Dr. Gupta: Exactly. Like, during your allergy season, if you’re reacting. And then, on all of those school forms, we do get asked, ‘Does this patient have asthma?’ when they have a food allergen, for example. And the reason for that is that we do know that patients with asthma and food allergies, that if they’re going to react, we have to be more careful with those patients because they’re at higher risk of having a more dangerous reaction.
Dr. Golden: One of the things that we focus on, that we’ve seen be a focus of research in the past few years and that we dwell on in the upcoming Practice Parameters, are the risk factors and co-factors for severe anaphylaxis. And some of those risk factors are previous severe reactions. So, what you’ve had before is very important in how we’re going to discuss your future management. Because if you’ve had a really severe reaction, you’re at risk for another severe reaction. That sounds like common sense, but it’s an important point.
As I was saying earlier, people who have had reactions, two or three or more, but it’s never been really severe. Odds are that it won’t be in the future. But age, usually meaning older adults because of underlying medical conditions for example, and co-factors – exercise, stress, active viruses or colds, active allergies, active asthma – there are a lot of co-factors that can turn a reaction from just mild to moderate anaphylaxis into severe life-threatening anaphylaxis.
Dr. Gupta: And just another plug for why it’s important to keep your asthma under control, this is another reason. Because if you have uncontrolled asthma and then you have an anaphylactic reaction to a food you’re allergic to, then that puts you at higher risk.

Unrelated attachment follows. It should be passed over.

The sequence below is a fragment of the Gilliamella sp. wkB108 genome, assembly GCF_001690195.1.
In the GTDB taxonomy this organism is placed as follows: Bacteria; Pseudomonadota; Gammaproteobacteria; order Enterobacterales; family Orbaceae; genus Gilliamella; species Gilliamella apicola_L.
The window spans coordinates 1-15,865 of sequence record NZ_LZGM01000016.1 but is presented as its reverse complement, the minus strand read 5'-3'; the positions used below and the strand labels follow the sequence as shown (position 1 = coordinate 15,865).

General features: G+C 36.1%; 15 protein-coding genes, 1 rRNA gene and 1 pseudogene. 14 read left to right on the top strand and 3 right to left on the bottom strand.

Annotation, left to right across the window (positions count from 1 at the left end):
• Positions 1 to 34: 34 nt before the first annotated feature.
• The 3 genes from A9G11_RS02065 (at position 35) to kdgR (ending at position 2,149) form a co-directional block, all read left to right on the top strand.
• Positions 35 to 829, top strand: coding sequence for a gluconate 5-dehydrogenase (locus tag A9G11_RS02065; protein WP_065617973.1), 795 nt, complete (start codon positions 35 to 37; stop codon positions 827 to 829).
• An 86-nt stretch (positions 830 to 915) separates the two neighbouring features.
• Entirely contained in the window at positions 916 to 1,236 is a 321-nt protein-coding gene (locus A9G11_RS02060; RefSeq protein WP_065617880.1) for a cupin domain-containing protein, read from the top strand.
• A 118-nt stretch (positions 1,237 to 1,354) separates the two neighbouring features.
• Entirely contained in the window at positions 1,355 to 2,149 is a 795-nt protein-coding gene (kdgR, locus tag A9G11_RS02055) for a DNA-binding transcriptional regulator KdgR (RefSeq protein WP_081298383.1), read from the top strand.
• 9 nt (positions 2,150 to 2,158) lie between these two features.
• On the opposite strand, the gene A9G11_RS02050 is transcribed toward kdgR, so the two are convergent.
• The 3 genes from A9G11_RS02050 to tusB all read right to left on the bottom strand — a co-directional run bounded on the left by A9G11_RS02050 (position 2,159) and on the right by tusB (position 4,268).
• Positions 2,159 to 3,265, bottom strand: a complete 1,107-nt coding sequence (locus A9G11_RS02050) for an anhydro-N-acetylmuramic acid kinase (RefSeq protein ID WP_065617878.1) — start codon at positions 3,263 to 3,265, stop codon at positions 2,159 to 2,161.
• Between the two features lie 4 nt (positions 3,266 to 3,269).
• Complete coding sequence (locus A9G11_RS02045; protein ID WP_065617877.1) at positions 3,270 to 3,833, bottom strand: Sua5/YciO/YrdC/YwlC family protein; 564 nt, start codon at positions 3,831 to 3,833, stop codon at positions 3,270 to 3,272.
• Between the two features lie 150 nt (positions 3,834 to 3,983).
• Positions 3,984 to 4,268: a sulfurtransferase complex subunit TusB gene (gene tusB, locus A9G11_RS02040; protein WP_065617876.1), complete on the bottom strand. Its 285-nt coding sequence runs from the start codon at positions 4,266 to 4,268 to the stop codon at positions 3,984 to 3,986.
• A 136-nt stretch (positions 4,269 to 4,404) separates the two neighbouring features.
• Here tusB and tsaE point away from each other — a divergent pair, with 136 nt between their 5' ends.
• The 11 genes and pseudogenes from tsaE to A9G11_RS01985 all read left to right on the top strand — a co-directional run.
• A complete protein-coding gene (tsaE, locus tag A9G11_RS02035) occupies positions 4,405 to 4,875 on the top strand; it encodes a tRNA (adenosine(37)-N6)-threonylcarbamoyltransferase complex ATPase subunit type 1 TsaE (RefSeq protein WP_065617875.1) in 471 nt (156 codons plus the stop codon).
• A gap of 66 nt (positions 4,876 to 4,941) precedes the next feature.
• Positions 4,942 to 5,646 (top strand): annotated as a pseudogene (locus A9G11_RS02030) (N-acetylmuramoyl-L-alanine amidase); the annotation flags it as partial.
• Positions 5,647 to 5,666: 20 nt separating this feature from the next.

Dr. Golden: Incidentally, it’s neither here nor there, but just because we’re talking about it, people don’t know this, and doctors don’t know this, but epinephrine is a recommended treatment for severe asthma. It’s in the National Asthma Education and Prevention Program, the NAEPP. But in the schools, if asthma is severe and not responding to inhaled medications, and besides calling 911, it’s like anaphylaxis. Epinephrine as an injection is a recommended treatment for that. Now I go back to an era when that was routine. We gave epinephrine for asthma routinely.
Kortney: That’s something you don’t hear very often, actually. I have to say, on my side as a patient, I’ve never heard that. When I have both asthma and I’ve had anaphylactic reactions in the past, no one’s ever told me that.
Dr. Gupta: Thank you for listening to today’s episode. Remember that all information you hear today is for informational purposes only and are not intended to serve as a substitute for the consultation, diagnosis, and or medical treatment of a qualified physician or healthcare provider. And also, don’t forget to subscribe to our podcast.